From Stairs To Ramps: Mgonjwa Hana Haya


5 years ago I had an accident that shattered my spine. It has been an interesting journey adjusting to spending my days in a wheelchair, and the journey has had its ups and downs. Find the beginning of my story here.

My late aunty Aisha, God bless her soul, would frequently tell me, “mgonjwa hana haya.” This was to put me at ease whenever my heart sank as the doctors stripped me naked to perform some kind of assessment in the presence of nurses and nosey onlookers. I would feel exposed and invaded upon. It was a terrible feeling but it is something I ultimately had to come to terms with.

It was at the break of dawn and the birds had already started chirping, “Oh happy day!!!”, they seemingly sang. So peaceful, so tranquil. I could feel the sweat on my face, every now and then a drop of it would roll down my cheeks to the back of my neck. It had been almost a week now of nursing a fever that wouldn’t end, the fever brought with it an unquenchable thirst for water or anything that resembled it. I was numb and not in the poetic or figurative way, my entire body literally felt like a log of wood placed on a bed and this made my life even more miserable.

Around 6:30 am every morning, I had learnt to expect the sound of four footsteps approaching my ward. One pair; heavier and with a thump, belonged to nurse Nancy who was uncomfortably flirty and a woman of sizeable stature. The other ones were lighter and more springy, those were Brenda’s, a nurse too, older and with expensive looking spectacles. As they got closer, their chatter would get more distinct, hot topics were mostly about soap operas and their colleague doctors who drank at work.

My bed was right at the entrance of the ward so I was always first on their list. “Sasa Brio?”, Nancy would religious say every time she pulled the curtains to my cubicle. As we continued to exchange pleasantries, Brenda would be taking off the light gown that I used to wear, in three seconds I would be naked as the day I was born. It was bathing time.

Nancy would lather the brown bathing towel given to me during admission with Imperial leather soap (fancy), squeeze most of the water out and wipe the sweat off my face…. Being clean again was my favourite time of the day. As all this went on, the hallway banter about drunk doctors would make a comeback with Brenda revealing that she had never tasted an ounce of alcohol all her life. A statement that Nancy approached with dramatic scepticism.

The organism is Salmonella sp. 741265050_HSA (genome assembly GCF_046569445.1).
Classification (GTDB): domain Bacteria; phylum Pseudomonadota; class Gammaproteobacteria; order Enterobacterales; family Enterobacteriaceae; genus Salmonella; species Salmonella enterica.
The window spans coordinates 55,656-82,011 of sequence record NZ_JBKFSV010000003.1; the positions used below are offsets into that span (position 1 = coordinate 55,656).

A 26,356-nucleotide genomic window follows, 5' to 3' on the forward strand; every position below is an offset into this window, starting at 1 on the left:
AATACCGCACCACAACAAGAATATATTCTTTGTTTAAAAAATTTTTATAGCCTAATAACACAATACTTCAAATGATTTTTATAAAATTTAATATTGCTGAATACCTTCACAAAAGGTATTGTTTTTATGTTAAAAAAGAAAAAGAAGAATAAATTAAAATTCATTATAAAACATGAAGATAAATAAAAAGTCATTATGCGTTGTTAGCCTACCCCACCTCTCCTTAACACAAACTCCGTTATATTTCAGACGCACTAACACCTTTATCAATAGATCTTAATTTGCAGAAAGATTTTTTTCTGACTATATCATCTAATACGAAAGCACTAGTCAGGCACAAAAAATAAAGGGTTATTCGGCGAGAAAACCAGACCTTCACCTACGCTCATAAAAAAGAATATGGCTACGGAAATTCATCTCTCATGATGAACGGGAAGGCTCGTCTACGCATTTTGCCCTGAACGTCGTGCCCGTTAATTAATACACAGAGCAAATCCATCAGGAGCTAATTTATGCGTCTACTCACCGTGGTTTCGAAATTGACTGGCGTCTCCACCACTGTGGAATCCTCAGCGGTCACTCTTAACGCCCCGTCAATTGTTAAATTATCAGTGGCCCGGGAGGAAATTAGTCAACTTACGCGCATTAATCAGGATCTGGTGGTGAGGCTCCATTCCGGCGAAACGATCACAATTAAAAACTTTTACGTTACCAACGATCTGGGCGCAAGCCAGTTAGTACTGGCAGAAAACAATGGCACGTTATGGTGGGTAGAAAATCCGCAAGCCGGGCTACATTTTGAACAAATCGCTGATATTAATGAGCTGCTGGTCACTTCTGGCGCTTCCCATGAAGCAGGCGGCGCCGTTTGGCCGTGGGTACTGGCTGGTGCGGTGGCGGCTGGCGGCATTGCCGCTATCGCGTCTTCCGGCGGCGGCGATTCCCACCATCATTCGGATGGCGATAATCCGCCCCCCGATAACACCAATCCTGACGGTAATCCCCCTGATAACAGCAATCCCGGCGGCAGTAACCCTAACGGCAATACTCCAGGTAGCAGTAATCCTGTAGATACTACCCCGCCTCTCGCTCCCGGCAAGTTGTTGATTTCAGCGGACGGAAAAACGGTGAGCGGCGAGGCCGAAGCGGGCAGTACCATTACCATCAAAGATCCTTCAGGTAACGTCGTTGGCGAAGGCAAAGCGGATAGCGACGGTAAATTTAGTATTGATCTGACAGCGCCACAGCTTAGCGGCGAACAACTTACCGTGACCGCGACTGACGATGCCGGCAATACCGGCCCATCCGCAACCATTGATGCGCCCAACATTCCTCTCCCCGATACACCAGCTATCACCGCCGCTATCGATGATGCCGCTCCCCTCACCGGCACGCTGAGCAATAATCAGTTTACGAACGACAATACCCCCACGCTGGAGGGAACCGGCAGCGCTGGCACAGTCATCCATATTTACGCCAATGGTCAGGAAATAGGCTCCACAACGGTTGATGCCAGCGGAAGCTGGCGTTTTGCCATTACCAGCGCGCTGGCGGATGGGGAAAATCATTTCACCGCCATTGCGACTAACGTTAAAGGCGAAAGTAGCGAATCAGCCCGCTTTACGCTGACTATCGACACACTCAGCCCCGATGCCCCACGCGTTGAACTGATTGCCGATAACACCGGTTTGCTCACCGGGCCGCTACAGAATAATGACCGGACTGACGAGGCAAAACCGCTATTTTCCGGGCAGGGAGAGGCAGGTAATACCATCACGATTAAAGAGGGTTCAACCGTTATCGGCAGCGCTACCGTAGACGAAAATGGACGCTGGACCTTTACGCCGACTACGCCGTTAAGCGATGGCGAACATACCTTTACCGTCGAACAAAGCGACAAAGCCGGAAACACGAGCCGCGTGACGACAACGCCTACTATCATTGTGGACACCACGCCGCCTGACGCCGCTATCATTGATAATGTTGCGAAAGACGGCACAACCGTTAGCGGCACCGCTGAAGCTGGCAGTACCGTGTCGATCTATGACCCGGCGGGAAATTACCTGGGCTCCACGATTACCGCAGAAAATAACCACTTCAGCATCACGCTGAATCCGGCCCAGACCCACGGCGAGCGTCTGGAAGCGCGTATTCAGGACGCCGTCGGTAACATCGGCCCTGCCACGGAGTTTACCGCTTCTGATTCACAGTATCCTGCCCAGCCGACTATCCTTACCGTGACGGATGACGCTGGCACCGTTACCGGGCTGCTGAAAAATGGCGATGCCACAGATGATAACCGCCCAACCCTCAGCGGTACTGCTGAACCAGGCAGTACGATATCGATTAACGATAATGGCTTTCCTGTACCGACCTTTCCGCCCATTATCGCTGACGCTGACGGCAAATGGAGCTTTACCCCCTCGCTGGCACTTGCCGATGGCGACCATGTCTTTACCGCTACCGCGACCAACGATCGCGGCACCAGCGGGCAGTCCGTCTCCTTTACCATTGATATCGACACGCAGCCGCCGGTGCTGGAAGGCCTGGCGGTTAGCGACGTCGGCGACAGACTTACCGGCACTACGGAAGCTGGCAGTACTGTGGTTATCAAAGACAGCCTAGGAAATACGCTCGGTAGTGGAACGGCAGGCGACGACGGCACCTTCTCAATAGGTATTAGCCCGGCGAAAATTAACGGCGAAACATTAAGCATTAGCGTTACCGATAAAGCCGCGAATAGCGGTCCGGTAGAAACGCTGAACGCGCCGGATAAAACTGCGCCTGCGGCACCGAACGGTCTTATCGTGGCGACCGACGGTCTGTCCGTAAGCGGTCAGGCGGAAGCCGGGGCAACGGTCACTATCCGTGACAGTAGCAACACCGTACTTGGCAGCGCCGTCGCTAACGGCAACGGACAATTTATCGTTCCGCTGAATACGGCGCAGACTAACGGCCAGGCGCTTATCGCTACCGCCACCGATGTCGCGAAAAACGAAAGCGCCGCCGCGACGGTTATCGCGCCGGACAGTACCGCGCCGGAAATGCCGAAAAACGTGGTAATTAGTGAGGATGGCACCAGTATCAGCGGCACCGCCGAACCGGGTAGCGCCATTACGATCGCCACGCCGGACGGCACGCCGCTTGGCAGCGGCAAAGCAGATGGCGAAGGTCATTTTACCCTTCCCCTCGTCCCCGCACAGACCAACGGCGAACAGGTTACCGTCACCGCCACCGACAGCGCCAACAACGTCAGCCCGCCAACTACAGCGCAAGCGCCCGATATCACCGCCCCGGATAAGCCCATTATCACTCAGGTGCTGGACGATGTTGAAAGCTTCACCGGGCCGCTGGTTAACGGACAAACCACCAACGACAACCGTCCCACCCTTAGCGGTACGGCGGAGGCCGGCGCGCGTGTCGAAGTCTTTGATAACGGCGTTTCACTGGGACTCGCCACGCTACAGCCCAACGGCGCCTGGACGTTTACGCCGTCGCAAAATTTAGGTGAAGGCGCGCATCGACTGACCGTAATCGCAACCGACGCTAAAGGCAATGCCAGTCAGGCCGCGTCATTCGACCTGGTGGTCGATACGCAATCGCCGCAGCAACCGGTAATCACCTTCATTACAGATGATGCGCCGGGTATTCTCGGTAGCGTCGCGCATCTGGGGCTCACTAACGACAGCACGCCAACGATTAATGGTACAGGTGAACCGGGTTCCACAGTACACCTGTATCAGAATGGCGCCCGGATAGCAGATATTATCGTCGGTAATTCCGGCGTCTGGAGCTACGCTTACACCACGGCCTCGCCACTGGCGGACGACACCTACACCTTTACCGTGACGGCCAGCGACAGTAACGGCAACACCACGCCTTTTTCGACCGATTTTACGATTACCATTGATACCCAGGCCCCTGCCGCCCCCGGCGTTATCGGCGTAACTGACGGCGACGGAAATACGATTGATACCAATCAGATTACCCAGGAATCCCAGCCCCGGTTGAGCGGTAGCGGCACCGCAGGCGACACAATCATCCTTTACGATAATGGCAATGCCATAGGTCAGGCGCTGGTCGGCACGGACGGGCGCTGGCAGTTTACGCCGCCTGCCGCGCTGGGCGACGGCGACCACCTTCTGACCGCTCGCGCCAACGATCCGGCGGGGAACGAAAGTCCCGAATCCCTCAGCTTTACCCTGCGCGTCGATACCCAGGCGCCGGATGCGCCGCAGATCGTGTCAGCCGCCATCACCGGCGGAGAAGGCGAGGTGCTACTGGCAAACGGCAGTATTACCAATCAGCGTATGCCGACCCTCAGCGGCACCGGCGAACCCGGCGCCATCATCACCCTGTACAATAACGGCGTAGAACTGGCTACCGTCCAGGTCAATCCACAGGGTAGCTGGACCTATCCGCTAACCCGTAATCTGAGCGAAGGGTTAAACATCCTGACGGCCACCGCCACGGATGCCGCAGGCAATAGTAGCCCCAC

I would often lay there, motionless and speechless, not speaking unless I was spoken to. Nancy would tease me as she asked whether I had had a drink or I was a goody two-shoes like Brenda. Rather than make conversation, I would subtly chuckle her inquisitiveness away. I wasn’t in the mood for gossiping, they were about to change my diaper.

The way they snapped the sticky bits that held it together brought back memories of how I would change my little brother’s diaper. As it turned out, it was now my turn to be the baby and to do what babies do, get their diapers changed. Most times I just found myself tearing up, feeling sorry for what I had become.

I have always taken responsibility for the actions that led to my accident. It is I that put myself in that situation and therefore in my mind, the person responsible for me being in a diaper wasn’t the devil or a bad driver, it was me. I blamed myself.

Nancy and Brenda seemed to pick up on my sudden change of mood because the subject of conversation would normally take an inspirational/encouraging turn. I appreciated their goodwill, but my problems weren’t going to be solved that easily. I was a wounded man and the kind of wounds I had needed sometime before they could heal.

Soon the two nurses would say their goodbyes and proceed to attend to other patients. I, on the other hand, would return to my world of numbness and wistfulness.

Having zero control over most of your bodily functions can be a difficult thing to accept. Ever harder to accept, is the fact that you require help from some else to do things that people are supposed to do for themselves and by themselves. Just because it is hard to accept these things doesn’t mean it is impossible.

Other things like peace of mind are more important than ego or self-pity. Spine injury is mostly forever so I had an easy choice to make, pity myself for the remaining days of my life or understand that needing help doesn’t make you lesser of a person. “Mgonjwa hana haya”. Read the next post – From Stairs To Ramps: Facing Misconceptions About Disability And Intimacy

From Stairs To Ramps: Going Home A Broken Man After The Accident

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Brian Muchiri is a passionate writer who draws his inspiration from the experiences in his own life and of those around him. He is candid and he seeks to inspire society to be more pro active and vocal about the social issues that affect us. Brian is also actively involved in pushing for awareness and inclusion of people with disabilities through his foundation; Strong Spine.